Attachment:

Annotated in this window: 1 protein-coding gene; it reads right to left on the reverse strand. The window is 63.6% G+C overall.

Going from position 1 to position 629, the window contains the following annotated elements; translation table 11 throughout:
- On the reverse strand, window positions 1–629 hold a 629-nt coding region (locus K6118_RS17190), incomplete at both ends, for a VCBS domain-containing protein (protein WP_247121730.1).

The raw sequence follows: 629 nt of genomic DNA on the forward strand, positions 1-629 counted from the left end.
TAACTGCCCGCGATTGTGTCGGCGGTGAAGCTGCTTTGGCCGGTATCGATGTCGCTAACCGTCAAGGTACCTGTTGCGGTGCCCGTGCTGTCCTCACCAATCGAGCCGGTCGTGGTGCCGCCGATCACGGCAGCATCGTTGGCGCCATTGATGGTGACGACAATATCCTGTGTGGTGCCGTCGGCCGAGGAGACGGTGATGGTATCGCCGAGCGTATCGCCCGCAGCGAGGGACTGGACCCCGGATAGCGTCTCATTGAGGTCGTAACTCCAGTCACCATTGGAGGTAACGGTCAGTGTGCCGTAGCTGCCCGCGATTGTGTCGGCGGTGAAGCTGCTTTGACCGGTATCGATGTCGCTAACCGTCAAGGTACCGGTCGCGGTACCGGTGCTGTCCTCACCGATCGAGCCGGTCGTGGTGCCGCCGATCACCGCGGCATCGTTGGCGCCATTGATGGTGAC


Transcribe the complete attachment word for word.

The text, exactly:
Annotated in this window: 1 protein-coding gene; it reads right to left on the reverse strand. The window is 63.6% G+C overall.

Going from position 1 to position 629, the window contains the following annotated elements; translation table 11 throughout:
- On the reverse strand, window positions 1–629 hold a 629-nt coding region (locus K6118_RS17190), incomplete at both ends, for a VCBS domain-containing protein (protein WP_247121730.1).

The raw sequence follows: 629 nt of genomic DNA on the forward strand, positions 1-629 counted from the left end.
TAACTGCCCGCGATTGTGTCGGCGGTGAAGCTGCTTTGGCCGGTATCGATGTCGCTAACCGTCAAGGTACCTGTTGCGGTGCCCGTGCTGTCCTCACCAATCGAGCCGGTCGTGGTGCCGCCGATCACGGCAGCATCGTTGGCGCCATTGATGGTGACGACAATATCCTGTGTGGTGCCGTCGGCCGAGGAGACGGTGATGGTATCGCCGAGCGTATCGCCCGCAGCGAGGGACTGGACCCCGGATAGCGTCTCATTGAGGTCGTAACTCCAGTCACCATTGGAGGTAACGGTCAGTGTGCCGTAGCTGCCCGCGATTGTGTCGGCGGTGAAGCTGCTTTGACCGGTATCGATGTCGCTAACCGTCAAGGTACCGGTCGCGGTACCGGTGCTGTCCTCACCGATCGAGCCGGTCGTGGTGCCGCCGATCACCGCGGCATCGTTGGCGCCATTGATGGTGAC